heroes and associations with those of previous generations. I can
      also trace some of the major and minor branching-out of ideas and
      practices from the main `trunk' of my lineage, and identify some
      groups that are proximately or remotely related to my own today.
      Because there is such a high value placed on such parampara or
      sampradaya lineage affiliations in the main Indic traditions,
      studying these has enormous value for an historian of religion. It is
      because of this "...self honesty of the history..." of their ideas,
      that India and Tibet etc., have any recorded history to be studied at
      all. It has been said that Indians wrote no history of India.
      However, this cannot be said if one is considering the histories of
      the great religious traditions of India, whose vast libraries were
      full of detailed accounts of the lives and thought of the generations
      transmitting their sacred traditions. One of the great tragedies of
      the Muslim invasion of India was the vast destruction of Indian
      religious center monastery-university cities and all their
      libraries. Still, there is an enormous corpus of authentically
      ancient religious literatures extant in India. After India won her
      independence, with Government support, the Bharata Vidya Bhavan went
      on a campaign to rescue, publish and translate the classical
      literatures of Bharata / India, which had been neglected and even
      suppressed under the British Raj. One of my own Vaishnava Mentors
      was the head of the Sanskrit Department of the Bhartiya Vidya Bhavan,
      and More recently some of my Vaishnava godbrothers were funded by the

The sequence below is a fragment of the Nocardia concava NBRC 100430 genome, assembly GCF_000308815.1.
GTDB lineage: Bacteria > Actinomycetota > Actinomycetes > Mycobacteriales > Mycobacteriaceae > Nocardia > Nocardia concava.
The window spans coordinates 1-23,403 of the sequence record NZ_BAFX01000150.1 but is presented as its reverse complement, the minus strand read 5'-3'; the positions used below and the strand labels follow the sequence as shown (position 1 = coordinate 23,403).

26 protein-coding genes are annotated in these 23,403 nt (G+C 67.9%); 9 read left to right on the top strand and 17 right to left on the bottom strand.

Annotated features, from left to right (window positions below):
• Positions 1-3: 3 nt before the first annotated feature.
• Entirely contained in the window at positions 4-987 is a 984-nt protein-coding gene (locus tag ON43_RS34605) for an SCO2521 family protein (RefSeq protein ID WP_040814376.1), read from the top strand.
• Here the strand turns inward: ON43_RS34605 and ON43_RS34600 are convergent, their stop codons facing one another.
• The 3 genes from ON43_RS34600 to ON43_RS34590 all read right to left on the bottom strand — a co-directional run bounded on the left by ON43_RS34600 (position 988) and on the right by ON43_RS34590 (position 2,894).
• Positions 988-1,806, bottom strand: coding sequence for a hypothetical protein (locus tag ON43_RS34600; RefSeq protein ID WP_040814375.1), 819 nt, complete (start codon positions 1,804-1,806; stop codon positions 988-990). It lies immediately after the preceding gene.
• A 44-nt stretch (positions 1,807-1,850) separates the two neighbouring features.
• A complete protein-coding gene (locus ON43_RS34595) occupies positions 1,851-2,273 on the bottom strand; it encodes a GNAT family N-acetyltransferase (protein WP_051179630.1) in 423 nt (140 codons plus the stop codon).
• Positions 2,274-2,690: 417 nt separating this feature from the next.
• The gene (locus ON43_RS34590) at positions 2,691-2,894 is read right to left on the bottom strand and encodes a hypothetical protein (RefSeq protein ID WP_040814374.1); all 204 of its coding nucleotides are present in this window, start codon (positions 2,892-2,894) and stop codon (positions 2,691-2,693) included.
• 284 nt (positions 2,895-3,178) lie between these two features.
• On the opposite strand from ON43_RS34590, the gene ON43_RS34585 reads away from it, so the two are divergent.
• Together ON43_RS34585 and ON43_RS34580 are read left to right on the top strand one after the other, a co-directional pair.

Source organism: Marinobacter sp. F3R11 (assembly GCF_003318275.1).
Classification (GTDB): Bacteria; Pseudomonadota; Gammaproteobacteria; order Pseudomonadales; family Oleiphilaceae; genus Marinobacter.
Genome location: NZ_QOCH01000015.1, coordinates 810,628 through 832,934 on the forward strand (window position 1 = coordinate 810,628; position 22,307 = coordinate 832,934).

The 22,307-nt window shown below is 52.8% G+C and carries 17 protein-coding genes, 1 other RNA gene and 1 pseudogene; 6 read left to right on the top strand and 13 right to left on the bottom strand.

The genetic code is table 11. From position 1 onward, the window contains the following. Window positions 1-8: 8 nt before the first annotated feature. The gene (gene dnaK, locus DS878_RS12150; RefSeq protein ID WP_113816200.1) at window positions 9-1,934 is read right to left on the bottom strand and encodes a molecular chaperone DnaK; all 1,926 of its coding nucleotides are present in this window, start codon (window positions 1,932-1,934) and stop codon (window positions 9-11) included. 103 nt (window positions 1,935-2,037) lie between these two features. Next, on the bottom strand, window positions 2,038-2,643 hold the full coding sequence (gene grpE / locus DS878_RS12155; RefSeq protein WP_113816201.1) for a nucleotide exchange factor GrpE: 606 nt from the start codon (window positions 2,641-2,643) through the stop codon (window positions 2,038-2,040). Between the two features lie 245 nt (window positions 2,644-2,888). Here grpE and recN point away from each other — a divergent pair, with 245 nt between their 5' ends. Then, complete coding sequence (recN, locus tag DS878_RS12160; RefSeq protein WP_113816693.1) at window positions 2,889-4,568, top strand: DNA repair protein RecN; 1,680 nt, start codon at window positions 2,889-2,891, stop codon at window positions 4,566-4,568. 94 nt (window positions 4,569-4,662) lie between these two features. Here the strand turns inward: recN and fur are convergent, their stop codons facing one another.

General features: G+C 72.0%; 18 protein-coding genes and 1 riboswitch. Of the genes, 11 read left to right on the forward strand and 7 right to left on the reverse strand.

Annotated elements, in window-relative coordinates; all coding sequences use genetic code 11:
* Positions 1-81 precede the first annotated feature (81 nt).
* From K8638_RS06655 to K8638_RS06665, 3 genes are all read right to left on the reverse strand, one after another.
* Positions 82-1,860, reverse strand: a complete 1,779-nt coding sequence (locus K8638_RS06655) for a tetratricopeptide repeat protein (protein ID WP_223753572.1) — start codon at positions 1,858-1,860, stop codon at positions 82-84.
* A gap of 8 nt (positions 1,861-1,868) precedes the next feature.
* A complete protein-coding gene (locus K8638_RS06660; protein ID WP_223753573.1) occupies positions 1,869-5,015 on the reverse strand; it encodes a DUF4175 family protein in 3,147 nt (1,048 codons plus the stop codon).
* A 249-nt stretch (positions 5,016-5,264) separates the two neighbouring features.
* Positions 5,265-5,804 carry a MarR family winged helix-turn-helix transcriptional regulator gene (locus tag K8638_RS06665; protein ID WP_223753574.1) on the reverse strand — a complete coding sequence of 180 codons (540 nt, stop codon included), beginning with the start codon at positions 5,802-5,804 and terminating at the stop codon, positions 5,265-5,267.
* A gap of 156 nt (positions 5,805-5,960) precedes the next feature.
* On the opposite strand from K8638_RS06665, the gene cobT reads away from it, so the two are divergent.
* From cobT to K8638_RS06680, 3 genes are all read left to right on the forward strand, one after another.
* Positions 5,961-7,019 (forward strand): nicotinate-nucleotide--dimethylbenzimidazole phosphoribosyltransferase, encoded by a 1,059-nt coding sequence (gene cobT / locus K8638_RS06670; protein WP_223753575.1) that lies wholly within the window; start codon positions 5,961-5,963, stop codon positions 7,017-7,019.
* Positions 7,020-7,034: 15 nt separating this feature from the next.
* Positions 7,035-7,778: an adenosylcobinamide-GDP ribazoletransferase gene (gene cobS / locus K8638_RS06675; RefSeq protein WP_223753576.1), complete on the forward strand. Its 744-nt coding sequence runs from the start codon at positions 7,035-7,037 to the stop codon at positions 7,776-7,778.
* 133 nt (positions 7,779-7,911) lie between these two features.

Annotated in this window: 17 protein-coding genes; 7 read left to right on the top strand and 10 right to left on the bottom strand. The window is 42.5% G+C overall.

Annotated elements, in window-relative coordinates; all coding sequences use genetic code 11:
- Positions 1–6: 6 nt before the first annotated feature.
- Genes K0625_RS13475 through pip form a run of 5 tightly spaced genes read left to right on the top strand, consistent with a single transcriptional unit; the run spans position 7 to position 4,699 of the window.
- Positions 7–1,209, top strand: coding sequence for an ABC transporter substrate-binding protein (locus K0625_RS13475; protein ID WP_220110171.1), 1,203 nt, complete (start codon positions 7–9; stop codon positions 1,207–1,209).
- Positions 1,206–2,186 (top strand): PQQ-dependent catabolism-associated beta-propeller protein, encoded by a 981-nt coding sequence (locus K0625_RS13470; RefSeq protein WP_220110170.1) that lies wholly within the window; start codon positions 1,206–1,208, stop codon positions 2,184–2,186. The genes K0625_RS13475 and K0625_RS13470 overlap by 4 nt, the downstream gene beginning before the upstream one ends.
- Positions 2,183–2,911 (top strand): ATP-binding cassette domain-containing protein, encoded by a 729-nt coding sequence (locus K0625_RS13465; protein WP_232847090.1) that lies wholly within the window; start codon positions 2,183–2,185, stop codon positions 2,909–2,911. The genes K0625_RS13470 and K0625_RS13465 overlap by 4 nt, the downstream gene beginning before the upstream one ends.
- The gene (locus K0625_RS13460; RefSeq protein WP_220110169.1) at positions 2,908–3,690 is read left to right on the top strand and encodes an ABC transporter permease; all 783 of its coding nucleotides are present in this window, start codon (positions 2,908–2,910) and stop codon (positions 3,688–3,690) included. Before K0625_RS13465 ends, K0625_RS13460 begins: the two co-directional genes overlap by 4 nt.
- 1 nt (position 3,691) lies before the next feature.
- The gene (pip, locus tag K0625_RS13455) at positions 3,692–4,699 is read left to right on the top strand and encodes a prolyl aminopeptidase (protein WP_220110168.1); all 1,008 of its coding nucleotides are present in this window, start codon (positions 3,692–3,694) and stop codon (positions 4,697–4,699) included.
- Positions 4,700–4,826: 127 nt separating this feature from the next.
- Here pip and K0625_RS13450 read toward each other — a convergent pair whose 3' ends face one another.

Smithsonian Institute to create the Matsya Project to find and
      microfilm the essential texts of the Vedic-Vaishnava Tradition for
      posterity. This Matsya Project is now at the Oxford Centre for
      Vaishnava and Hindu Studies. In addition, the modern leaders of
      various branches of Vaishnavism, including my own branch, have made
      great efforts to begin to translate the canon of their ancient
      scriptures, and more recent but very important traditional
      commentaries, into English and other languages. This means that many
      classic Sanskrit and other Vaishnava Bhakti Shastras (scriptures),
      litanies, hymns, rites, commentaries etc. can now be studied in
      authoritative translations for the first time. This new general
      availability of the ancient Vedic-Vaishnava Sanskrit source-works,
      from their related authentic GSS traditions, means that non-native
      and non-Vaishnava scholars now have the textual resources to analyze
      the relationship of these traditions to Tibetan Pure Land and Tantric
      Buddhism, and other traditions. What must be accomplished therefore
      is a comparative study of the Mahatma Letters and the ancient
      Vaishnava literatures that the Mahatmas' teachings seem to have been